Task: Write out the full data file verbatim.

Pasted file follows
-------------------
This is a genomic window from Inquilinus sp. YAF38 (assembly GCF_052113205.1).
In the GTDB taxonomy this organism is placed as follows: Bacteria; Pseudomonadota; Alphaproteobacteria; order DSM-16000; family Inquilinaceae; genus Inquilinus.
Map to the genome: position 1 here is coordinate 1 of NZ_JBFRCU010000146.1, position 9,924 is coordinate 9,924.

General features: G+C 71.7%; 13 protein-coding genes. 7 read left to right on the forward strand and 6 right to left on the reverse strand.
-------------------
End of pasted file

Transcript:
This is a genomic window from Inquilinus sp. YAF38 (assembly GCF_052113205.1).
In the GTDB taxonomy this organism is placed as follows: Bacteria; Pseudomonadota; Alphaproteobacteria; order DSM-16000; family Inquilinaceae; genus Inquilinus.
Map to the genome: position 1 here is coordinate 1 of NZ_JBFRCU010000146.1, position 9,924 is coordinate 9,924.

General features: G+C 71.7%; 13 protein-coding genes. 7 read left to right on the forward strand and 6 right to left on the reverse strand.